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Laws developed by Edwin Hubble.


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In 1912, Vesto M. Slipher, an American Astronomer who studied the spectra of galaxies, had noticed that, except for a few systems such as the Andromeda galaxy, the spectral lines were shifted toward longer wavelengths. This shift in wavelength, caused by the Doppler effect, showed that most galaxies were receding from our Galaxy at several hundred kilometres per second. Originally it was thought that these velocities were orientated randomly.

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The speed of recession of a Galaxy and its present distance from us can be used to estimate the length of time required for the universe to reach its present state. This will be a maximum figure, as the present expansion has already been slowed by the mutual gravitional attraction of galaxies.

In 1929 Edwin Hubble compared the distances he had estimated for various galaxies with the red shifts determined by Slipher for the same galaxies. He found that the more distant the galaxy, the higher was its recession velocity. This important relationship has become known as Hubble's law. It also showed that the universe was not static as most people had previously assumed.

Many Cosmologists had realised that gravity would cause the stars and galaxies to attract each other and that the universe would therefore contract, some, like Newton, had claimed, wrongly, that in an infinite universe the attraction of bodies 'outside' any particular body would give an outward force to balance the inward one. Even Einstein, when formulating general relativity in 1915, invented a repulsive force to balance gravity and keep the universe static.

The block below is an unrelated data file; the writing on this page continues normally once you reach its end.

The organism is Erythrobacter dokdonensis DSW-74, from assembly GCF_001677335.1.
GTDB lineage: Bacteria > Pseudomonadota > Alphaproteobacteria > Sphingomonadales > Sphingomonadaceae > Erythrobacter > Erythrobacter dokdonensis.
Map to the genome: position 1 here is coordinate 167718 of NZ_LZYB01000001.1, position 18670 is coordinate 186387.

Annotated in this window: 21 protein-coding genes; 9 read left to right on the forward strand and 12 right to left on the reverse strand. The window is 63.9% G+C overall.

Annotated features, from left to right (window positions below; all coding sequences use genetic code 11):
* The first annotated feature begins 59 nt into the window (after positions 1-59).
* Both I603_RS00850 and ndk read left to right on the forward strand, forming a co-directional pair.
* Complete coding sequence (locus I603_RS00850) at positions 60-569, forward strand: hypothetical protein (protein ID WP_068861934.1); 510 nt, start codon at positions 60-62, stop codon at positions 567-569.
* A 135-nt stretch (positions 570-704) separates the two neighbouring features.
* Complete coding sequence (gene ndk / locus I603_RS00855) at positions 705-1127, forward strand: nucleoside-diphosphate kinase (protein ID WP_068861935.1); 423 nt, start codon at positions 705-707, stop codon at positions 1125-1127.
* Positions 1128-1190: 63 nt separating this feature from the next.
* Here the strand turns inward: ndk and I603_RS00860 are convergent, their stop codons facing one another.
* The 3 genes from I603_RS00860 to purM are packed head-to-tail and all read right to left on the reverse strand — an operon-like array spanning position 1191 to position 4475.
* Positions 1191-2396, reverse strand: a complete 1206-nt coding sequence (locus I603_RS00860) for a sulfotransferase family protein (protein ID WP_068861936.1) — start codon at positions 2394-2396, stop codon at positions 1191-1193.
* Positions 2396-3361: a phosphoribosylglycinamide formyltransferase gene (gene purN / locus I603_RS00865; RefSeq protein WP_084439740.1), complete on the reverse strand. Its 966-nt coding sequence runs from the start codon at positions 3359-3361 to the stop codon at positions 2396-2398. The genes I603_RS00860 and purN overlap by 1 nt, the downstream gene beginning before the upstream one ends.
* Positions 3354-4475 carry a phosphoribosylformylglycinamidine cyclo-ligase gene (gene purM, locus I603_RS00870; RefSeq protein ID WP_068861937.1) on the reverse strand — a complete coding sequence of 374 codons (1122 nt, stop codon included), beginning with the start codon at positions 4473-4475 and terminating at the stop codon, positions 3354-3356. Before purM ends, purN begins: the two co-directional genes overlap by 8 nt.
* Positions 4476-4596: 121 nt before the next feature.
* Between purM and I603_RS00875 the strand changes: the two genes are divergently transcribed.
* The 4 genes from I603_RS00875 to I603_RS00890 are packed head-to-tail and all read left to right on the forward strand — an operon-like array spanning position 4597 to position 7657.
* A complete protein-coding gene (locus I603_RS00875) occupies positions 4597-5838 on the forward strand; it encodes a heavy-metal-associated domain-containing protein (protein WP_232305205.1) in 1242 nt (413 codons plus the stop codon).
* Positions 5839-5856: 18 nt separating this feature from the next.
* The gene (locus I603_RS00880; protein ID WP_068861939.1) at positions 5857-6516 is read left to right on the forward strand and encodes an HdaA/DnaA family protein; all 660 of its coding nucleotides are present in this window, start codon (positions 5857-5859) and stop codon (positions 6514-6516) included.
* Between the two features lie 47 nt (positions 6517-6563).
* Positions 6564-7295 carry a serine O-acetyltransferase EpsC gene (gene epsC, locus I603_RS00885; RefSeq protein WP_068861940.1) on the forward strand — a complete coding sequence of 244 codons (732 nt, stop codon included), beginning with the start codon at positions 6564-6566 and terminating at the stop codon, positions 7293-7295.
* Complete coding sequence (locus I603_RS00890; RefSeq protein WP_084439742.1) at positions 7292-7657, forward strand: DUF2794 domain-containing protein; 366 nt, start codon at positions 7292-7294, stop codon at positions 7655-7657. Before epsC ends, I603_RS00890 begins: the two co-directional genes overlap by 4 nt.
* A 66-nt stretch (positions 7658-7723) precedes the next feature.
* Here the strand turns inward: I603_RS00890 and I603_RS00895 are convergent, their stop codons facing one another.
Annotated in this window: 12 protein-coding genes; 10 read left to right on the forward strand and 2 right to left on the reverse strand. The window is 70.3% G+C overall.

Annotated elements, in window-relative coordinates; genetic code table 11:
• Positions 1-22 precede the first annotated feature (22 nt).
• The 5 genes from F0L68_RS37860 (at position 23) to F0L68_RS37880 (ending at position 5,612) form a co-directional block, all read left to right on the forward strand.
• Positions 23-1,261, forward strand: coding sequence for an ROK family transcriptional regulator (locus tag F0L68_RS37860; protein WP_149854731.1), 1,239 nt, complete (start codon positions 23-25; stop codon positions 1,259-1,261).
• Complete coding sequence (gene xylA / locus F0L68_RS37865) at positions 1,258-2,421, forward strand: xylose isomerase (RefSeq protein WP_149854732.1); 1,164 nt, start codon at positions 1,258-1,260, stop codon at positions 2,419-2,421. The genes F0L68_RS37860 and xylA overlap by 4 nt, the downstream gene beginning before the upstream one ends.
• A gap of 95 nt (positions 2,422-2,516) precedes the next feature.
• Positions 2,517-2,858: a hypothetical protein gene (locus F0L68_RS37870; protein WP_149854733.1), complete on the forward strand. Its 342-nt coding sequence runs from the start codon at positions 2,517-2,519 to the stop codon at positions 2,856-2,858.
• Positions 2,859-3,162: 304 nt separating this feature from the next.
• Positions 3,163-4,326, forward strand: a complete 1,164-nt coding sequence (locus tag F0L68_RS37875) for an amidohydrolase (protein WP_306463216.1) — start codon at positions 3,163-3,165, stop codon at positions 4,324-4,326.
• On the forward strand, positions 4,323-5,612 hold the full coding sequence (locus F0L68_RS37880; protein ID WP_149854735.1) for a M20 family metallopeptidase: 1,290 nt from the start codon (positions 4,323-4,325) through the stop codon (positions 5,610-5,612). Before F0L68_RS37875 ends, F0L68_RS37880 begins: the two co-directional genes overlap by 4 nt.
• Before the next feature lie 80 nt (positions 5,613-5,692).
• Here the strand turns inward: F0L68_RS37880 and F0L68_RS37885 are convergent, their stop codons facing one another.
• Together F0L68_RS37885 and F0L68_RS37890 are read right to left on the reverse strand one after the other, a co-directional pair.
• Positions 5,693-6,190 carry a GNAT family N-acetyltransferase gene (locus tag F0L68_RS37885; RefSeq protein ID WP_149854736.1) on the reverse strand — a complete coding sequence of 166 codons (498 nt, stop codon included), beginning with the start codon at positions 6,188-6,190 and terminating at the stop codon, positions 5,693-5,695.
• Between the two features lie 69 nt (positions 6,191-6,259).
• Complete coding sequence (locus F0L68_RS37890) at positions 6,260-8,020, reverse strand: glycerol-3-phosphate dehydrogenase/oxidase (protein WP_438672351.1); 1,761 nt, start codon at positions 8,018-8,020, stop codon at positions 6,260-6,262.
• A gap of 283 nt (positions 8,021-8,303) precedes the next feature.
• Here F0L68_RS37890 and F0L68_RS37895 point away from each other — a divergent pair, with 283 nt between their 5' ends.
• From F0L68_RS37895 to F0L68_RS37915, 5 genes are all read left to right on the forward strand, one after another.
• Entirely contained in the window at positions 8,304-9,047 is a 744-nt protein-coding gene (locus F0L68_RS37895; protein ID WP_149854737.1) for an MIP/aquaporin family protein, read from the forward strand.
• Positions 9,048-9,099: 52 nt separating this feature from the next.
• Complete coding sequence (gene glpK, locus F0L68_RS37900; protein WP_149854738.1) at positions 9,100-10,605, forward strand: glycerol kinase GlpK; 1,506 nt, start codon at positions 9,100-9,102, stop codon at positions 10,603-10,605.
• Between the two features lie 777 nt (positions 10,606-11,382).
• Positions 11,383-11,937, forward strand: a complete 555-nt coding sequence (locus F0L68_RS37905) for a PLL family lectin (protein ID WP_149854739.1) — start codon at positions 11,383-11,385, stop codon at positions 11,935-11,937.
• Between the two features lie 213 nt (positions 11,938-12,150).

This he called 'the cosmological constant', and later "the biggest mistake of my life" when Hubble announced his discovery.

In symbols Hubble's law is;

v = H0 r

The ratio of the recession velocity (v) of a Galaxy to its distance (r) is called the Hubble constant, H0 It has been very difficult to get an accurate figure for this constant as the distance to Galaxies has had several revisions over the years. Originally Hubble's own estimate was 800 but now it is estimated to be between 50 and 100 km/sec per megaparsec with a most likely figure of 86.

1/H0 is the ratio distance/velocity which is equal to time. In this case the time since the galaxies were all touching, assuming their velocities have been constant. This figure s thus a rough guide to the age of the universe. As the estimates of H0 have been revised downwards, so our estimated Age of the universe has gone up. This has taken away the paradox of some stars appearing to be older than the Universe itself, (and removed one of the reasons for the Steady State model being adopted).

Because Galaxies in all directions seem to recede from our galaxy, it might appear that our Galaxy is the centre of the universe. This is not the case, however. While Einstein and others were trying to wrestle with general relativity and force it to give a static universe, Alexander Friedmann took a different approach. He made two assumptions; the universe looks the same in all directions, and this would be true wherever anyone looked from. From these assumptions he solved the equations for general relativity and showed, in 1922, that the universe would not be static but would be expanding at a rate that was proportional to distance, exactly what Hubble later discovered.

One can imagine a balloon with evenly spaced dots painted on it. As the balloon is blown up, an observer on each spot would see all the other spots expanding away from it, just as observers see all the galaxies receding from our Galaxy. The analogy also provides a simple explanation for Hubble's law; the universe is expanding like a balloon.




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